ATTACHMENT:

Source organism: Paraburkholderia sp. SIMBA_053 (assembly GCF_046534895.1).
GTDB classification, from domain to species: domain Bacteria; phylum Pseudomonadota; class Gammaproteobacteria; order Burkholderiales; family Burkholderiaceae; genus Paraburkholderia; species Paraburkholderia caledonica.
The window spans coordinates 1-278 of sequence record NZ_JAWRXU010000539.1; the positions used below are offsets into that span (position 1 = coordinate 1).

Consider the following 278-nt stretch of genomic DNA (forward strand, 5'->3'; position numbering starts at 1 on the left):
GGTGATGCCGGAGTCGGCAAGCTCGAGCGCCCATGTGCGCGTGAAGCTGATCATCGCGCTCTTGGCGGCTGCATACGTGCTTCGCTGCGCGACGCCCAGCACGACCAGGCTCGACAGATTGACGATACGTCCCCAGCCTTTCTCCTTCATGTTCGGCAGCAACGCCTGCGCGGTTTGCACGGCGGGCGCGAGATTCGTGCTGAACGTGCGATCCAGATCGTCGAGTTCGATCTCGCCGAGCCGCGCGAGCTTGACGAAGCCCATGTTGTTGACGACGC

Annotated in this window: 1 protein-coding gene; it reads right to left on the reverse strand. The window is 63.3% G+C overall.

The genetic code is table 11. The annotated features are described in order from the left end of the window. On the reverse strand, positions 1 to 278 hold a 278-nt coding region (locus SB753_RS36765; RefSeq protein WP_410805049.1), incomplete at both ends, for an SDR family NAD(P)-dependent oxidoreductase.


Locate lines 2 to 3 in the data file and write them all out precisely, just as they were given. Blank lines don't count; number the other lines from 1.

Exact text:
GTDB classification, from domain to species: domain Bacteria; phylum Pseudomonadota; class Gammaproteobacteria; order Burkholderiales; family Burkholderiaceae; genus Paraburkholderia; species Paraburkholderia caledonica.
The window spans coordinates 1-278 of sequence record NZ_JAWRXU010000539.1; the positions used below are offsets into that span (position 1 = coordinate 1).